Once the document is loaded by the client, it can be used to build and render an HTML FORM for user input. Some sample implementation details are in the next section.

The Implementation

Adding support for the HAL-FORMS extension at runtime is pretty simple. I needed to make some adjustments to the low-level HTTP calls to make them aware of HAL-FORMS responses. I also needed to modify the way the client responds to the initial link clicks (halLink), and to update the way the halShowForm routine worked to make sure it included information from the new HAL-FORMS document.

Here is an excerpt from the client library that shows the halLink routine and related code:

// handle GET for links
function halLink(e) {
  var elm, form, href, accept, fset;

  elm = e.target;
  accept = elm.getAttribute("type");

  // build stateless block 1
  fset = {};
  fset.rel = elm.rel;
  fset.href = elm.href;
  fset.title = elm.title;
  fset.accept = elm.accept;
  fset.func = halFormResponse;

  // execute check for a form
  formLookUp(fset); 2

  return false;
}

function formLookUp(fset) { 3
  req(fset.rel, "get", null, null, "application/prs.hal-forms+json", fset);
}

function halFormResponse(form, fset) {
  if(form && form!==null && !form.error && fset.status<400)  {
    // valid form resonse? show it
    halShowForm(form, fset.href, fset.title); 4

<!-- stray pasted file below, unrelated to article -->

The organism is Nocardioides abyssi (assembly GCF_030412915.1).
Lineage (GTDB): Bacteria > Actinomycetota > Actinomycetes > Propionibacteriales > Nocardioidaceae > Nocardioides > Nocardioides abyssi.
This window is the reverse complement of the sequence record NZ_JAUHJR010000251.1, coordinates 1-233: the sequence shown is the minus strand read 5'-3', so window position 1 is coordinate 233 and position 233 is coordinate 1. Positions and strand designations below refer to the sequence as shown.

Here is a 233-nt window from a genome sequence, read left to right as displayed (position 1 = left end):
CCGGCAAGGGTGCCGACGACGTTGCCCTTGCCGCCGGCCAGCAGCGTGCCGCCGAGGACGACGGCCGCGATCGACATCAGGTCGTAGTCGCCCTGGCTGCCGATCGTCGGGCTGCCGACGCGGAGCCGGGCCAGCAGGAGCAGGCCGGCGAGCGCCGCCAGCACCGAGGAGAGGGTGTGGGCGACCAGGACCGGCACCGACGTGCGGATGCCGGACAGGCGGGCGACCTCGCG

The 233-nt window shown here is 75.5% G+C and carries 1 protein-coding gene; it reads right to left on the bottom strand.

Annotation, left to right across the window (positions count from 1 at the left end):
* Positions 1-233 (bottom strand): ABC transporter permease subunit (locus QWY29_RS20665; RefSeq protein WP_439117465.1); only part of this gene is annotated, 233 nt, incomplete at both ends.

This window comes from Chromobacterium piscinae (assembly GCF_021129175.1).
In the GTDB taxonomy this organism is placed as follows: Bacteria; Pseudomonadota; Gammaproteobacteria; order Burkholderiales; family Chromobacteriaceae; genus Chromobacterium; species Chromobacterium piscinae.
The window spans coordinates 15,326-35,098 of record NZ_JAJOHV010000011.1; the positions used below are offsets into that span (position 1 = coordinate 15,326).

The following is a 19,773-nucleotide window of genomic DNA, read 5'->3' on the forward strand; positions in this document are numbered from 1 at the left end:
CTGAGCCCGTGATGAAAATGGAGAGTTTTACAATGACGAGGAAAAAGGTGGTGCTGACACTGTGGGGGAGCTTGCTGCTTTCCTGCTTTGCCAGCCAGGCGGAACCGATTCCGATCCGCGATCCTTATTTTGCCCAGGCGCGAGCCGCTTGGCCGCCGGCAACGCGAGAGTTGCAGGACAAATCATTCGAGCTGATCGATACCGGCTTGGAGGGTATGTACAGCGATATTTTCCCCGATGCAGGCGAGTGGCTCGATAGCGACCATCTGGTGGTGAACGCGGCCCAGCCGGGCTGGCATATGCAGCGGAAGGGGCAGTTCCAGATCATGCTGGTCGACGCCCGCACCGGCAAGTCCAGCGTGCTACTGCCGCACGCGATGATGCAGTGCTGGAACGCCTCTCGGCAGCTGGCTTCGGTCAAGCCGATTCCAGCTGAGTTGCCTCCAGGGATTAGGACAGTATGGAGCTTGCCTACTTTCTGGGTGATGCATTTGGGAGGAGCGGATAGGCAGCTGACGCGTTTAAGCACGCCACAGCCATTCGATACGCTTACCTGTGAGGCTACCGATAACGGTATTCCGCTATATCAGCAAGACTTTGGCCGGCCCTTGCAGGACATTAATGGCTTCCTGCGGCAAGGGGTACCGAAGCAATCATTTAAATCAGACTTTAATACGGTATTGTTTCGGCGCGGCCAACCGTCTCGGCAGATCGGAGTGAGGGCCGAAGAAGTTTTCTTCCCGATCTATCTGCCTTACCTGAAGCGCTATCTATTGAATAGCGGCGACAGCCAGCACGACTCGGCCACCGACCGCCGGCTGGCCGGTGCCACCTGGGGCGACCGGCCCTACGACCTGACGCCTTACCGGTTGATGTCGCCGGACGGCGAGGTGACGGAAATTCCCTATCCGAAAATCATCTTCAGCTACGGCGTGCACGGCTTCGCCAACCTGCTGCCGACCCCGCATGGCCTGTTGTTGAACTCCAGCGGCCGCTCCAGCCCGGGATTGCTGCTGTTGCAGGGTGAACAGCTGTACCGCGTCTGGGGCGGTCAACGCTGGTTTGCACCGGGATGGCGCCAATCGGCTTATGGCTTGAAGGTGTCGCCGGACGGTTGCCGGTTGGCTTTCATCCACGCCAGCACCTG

}
  else {
    // must be a simple HAL response, then
    req(fset.href, "get", null, null, fset.accept||g.ctype, null); 5
  }
}

The highlights are:

1

Build up a shared block of properties to send to the low-level HTTP caller.

2

Use that information to make a request for a HAL-FORMS document.

3

This is the line that makes the HAL-FORMS request (not the media type string).

4

If a valid HAL-FORMS document was returned, pass it to the halShowForm routine.

5

Otherwise, just perform a simple HTTP GET on the original URL that initiated the click.

There is more to making the mod work and you can check out the associated repo for details.

So, with this new extension, I’ve moved the Action definitions to a standalone set of files that can be updated by the API service in a way that our HAL client application can understand and use safely without the need to recode and redeploy the client code. That means when the service API adds new functionality—for example, MarkTaskActive or any other new interaction—the service can just offer up a new HAL-FORMS document and the existing client will be able to handle the details (e.g., URL, HTTP method, arguments, etc.).

Note

Benjamin Greenberg, Senior Software Engineer at Comcast, gave a talk on how they created their own custom HAL-FORMS implementation (called _forms). I wasn’t able to find a written specification for it as I was writing this chapter, but I added a pointer to a video of his presentation to the References section of this chapter.

Summary

OK, we covered quite a bit in this chapter. Let’s do a quick summary:

Changing URLs is safe

Thanks to HAL’s design, we no longer need to store many URLs in the code. I was able to get by with storing only one (the starting URL), but you could even have users supply that at runtime. Now the TPS API can modify URLs any time it wants without breaking the client application (as long as that first URL is still honored).